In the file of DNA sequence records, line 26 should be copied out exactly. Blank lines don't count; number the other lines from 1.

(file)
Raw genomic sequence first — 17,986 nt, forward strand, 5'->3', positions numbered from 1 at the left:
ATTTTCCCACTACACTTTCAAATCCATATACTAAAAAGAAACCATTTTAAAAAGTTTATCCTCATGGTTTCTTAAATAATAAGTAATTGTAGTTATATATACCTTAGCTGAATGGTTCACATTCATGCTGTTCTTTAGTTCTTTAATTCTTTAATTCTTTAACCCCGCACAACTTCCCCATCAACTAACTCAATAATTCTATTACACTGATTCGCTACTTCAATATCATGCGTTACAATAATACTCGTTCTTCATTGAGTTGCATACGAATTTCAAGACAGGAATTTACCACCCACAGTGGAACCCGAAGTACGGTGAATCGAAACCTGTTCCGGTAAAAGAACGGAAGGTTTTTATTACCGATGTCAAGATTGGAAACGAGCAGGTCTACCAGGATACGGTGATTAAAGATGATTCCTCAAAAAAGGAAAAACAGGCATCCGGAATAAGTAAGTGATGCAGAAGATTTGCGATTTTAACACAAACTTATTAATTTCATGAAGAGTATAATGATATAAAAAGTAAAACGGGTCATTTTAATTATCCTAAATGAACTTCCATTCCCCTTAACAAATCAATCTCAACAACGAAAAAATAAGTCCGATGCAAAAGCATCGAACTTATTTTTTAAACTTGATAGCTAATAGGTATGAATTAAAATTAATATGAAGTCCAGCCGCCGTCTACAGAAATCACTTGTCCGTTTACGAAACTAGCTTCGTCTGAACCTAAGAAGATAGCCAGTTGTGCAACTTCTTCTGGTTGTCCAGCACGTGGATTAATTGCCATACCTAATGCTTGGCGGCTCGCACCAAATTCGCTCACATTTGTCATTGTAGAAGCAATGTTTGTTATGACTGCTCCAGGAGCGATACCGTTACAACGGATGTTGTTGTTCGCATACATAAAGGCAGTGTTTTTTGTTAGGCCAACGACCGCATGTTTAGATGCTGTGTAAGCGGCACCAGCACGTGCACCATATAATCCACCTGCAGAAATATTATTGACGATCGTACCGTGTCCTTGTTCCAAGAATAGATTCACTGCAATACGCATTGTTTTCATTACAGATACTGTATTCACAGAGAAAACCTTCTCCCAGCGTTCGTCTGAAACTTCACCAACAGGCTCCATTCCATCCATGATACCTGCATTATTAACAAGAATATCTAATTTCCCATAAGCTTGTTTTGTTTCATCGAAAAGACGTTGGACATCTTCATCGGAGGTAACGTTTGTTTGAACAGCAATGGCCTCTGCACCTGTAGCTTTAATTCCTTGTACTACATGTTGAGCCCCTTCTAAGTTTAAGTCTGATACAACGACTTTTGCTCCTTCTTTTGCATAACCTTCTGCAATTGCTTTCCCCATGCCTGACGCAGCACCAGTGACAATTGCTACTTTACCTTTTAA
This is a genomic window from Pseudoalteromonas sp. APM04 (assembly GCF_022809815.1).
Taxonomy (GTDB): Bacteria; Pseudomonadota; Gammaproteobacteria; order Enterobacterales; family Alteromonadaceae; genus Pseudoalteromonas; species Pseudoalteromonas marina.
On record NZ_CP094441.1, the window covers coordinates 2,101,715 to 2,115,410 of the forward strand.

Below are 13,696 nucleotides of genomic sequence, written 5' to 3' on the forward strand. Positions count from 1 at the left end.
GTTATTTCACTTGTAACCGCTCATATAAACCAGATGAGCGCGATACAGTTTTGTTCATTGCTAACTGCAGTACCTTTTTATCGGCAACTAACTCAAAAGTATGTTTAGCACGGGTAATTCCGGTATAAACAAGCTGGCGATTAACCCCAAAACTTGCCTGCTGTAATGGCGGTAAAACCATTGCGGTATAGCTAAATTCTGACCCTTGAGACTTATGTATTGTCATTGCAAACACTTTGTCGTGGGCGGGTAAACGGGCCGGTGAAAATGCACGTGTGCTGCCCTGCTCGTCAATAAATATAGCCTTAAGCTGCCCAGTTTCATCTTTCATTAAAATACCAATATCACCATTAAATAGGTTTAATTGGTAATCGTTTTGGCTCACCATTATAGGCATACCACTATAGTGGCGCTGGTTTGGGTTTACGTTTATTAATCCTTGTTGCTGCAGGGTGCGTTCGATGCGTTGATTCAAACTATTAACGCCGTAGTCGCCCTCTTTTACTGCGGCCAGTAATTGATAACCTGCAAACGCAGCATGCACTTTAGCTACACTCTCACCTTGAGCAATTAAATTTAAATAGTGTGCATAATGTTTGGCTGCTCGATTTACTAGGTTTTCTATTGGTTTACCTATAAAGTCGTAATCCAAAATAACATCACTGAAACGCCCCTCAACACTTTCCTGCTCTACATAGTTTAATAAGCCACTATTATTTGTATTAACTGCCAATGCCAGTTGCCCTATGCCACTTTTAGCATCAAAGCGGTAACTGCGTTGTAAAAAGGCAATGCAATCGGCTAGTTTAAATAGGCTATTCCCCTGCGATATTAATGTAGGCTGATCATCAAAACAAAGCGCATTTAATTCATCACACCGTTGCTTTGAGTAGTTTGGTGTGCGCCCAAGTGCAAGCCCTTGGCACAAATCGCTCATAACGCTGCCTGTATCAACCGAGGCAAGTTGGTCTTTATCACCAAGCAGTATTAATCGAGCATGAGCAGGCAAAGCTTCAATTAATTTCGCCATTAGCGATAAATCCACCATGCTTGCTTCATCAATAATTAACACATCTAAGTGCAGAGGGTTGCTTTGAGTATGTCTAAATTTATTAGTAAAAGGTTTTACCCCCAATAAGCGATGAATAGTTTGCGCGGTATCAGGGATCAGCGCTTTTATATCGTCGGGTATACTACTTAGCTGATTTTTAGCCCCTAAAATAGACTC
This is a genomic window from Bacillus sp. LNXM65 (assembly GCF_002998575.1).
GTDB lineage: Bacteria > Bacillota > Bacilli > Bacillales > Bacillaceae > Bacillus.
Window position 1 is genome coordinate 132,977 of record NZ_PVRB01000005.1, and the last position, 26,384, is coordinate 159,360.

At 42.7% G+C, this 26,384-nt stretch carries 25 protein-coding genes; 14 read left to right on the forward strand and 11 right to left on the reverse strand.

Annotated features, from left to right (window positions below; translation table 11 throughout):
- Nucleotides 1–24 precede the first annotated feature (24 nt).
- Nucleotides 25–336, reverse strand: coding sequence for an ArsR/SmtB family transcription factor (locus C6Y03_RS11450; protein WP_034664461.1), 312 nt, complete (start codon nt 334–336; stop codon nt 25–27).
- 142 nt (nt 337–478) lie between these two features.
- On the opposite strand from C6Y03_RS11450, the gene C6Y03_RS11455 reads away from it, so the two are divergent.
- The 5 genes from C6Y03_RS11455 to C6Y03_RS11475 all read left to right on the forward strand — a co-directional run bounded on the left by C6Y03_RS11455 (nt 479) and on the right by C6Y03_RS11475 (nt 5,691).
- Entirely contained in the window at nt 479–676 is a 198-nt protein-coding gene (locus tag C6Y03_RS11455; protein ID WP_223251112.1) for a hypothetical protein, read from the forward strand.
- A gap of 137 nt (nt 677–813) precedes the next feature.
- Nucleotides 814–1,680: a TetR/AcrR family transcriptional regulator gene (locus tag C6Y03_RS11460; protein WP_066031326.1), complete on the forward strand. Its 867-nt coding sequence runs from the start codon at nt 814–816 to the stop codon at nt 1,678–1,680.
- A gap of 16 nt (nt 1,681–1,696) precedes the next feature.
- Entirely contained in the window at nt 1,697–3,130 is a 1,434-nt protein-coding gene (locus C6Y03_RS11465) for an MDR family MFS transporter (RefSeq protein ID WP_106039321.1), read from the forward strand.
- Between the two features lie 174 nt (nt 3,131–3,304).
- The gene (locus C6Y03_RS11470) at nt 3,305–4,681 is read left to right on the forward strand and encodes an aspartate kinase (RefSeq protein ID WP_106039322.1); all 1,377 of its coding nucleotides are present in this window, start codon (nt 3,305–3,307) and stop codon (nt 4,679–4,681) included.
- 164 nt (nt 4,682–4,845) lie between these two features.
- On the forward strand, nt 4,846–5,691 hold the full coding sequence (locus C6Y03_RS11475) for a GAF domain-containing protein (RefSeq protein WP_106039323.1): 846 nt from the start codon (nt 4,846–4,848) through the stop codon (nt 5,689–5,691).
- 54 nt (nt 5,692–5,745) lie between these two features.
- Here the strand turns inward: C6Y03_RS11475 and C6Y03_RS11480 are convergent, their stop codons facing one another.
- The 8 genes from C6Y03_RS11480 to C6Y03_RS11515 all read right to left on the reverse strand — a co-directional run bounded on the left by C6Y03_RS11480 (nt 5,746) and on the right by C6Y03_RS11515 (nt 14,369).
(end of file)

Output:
- On the forward strand, nt 4,846–5,691 hold the full coding sequence (locus C6Y03_RS11475) for a GAF domain-containing protein (RefSeq protein WP_106039323.1): 846 nt from the start codon (nt 4,846–4,848) through the stop codon (nt 5,689–5,691).